At The Movies: Turbo Kid (2015)


Turbo Kid


2015 • 95 minutes • Epic Pictures Group

Let’s talk about period pastiche.

Period pastiche, or determinedly making a throwback of a film, can be an interesting challenge for filmmakers and a delightful treat for film viewers. The Good German, Far From Heaven, and Hail Caesar! all leap to mind, but there’s also more blockbuster fare like Captain America: The First Avenger. From a distance, it’s easier to map the aesthetic contours of a cinematic era and hit the high notes while conspicuously eliminating any of the low ones. It’s also a great way to express narratives you’ve had in your head since childhood, as they will inevitably bear some markers of the era they coalesced into being during.

Case in point: François Simard, Anouk Whissell, and Yoann-Karl Whissell’s Turbo Kid, a willful eighties throwback set in the far-off dystopian year of… 1997. In a post-apocalyptic wasteland where water is controlled by the warlord Zeus, teen scavenger the Kid scrapes together a living, comforted by his love for Turbo Rider comics. When he is aggressively “found” by a strange girl named Apple, he finds himself drawn into a conflict against Zeus that lets him realize his dream of being Turbo Rider. But, as Apple points out, he’s not much of a Turbo Rider. He’s more of a… Turbo Kid.

As a devotee of the eighties, Turbo Kid appealed deeply to the heart of me, from its general low rent Mad Max aesthetic (everybody rides around on bikes, since motorcycle fuel is impossible to get) to the obliquely WALL-E nature of the Kid to its small but expertly used production values. The CGI in this film looks better and more grounded in the reality of its film than CGI I’ve seen in films with absurdly high budgets, which is an absolute achievement. It’s a lot gorier than I anticipated, although that’s to be expected, having been expanded from a horror short called “T Is for Turbo”.

I honestly enjoyed watching large swathes of Turbo Kid, charmed most of all by its wicked cool soundtrack and by Apple, a terminally cheerful survivor who strikes me as a cross between Gidget, a Care Bear, and Harley Quinn. That’s a compliment around these parts. When the film relaxes and lets itself be a little melancholy and grotesque, it absolutely works. An extended scene where the Kid and Apple just hang out in an abandoned robotics shop and talk about death while staring at the stars is particularly good. When the Kid and Apple go in for their inevitable kiss, Apple barfs up SpaghettiOs on his shoulder. And their relationship, which focuses on friendship first, is handled deftly, although I’m sick to death of compulsory heteronormativity in films.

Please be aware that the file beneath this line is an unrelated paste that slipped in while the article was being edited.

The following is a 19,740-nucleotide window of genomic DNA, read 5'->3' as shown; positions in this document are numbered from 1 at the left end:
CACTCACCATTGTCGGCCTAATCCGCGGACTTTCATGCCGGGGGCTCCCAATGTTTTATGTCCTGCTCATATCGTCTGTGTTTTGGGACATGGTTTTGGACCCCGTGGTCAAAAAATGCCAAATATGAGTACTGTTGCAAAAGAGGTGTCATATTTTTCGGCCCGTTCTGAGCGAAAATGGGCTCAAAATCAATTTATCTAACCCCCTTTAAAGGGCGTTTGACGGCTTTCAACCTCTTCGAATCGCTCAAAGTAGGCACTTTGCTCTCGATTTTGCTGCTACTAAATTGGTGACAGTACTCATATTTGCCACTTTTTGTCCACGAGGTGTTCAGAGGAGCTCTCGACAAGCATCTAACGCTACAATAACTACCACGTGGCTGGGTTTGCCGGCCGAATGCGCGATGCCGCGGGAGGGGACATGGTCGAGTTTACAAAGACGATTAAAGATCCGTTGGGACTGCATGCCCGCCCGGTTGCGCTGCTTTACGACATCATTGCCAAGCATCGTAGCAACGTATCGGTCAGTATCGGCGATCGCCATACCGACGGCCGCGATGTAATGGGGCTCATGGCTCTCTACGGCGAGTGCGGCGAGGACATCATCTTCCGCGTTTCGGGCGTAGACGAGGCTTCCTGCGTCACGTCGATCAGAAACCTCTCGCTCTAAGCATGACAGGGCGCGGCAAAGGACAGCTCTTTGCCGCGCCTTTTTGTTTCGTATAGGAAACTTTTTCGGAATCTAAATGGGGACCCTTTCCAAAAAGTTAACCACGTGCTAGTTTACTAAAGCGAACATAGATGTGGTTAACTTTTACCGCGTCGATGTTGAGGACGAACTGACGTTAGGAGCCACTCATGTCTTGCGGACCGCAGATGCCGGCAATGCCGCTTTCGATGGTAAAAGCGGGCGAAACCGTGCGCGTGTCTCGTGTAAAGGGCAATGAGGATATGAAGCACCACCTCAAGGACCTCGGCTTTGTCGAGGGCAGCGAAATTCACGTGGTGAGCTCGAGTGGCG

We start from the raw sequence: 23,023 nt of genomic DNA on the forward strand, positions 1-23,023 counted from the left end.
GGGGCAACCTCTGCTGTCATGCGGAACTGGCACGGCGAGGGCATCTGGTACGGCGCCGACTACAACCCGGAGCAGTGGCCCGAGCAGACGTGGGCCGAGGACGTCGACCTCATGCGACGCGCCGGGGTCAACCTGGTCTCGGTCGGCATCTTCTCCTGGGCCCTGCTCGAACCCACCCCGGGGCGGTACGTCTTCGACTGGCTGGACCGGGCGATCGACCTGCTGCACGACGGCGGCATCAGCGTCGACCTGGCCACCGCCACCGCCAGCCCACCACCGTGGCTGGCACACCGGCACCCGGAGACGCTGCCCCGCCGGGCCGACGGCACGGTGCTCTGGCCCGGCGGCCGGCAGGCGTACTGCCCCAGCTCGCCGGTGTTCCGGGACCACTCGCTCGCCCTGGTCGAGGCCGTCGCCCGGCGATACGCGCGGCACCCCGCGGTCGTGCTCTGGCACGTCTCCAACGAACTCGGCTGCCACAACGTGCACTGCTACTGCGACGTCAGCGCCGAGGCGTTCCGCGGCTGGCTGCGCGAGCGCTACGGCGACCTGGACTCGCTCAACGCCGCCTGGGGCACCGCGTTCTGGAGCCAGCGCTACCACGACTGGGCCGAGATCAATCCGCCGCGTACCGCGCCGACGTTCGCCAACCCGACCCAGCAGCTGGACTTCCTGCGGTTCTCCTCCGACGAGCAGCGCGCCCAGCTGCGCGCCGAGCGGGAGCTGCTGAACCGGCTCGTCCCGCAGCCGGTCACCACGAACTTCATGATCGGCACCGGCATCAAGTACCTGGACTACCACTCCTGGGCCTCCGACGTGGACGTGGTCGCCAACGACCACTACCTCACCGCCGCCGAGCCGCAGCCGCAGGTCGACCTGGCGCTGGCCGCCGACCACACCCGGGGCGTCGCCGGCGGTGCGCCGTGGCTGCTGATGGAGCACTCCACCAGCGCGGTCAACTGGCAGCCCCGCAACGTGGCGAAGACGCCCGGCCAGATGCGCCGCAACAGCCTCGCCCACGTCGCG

Turbo Kid holds together and true to its aesthetic in a very solid way. But… this is a film where the aspirational masculine figure, the arm wrestler Frederick, throws feminized slurs at his opponents before gruesomely ripping them to shreds. A film where the lone woman of color is brutally murdered without ever uttering a single line. A film where the female lead is literally an object created for human companionship. François Simard, Anouk Whissell, and Yoann-Karl Whissell are obviously enamored of some of the most popular tropes of the eighties, but they’ve never really asked themselves why they enjoy those tropes.

And that’s the problem with period pastiche of any era—you have to ask yourself why you’re telling your story that specific way. If you simply recycle the aesthetic without questioning its politics, then you’re just repeating and reinforcing those politics.

The proper way to do it is something like Mad Max: Fury Road, a film so good my knees literally weaken at the thought of how good it is. It’s pitch perfect period pastiche, the period it’s pastiching being George Miller’s action days. It utterly nails the aesthetic and the action, and puts it all in service to the story of characters who, in films from that time, would have been speechless background characters. And that’s what makes it absolutely sing—I still get chills thinking of the Splendid Angharad hurling a Death Boy from the cab asking, “Who killed the world?”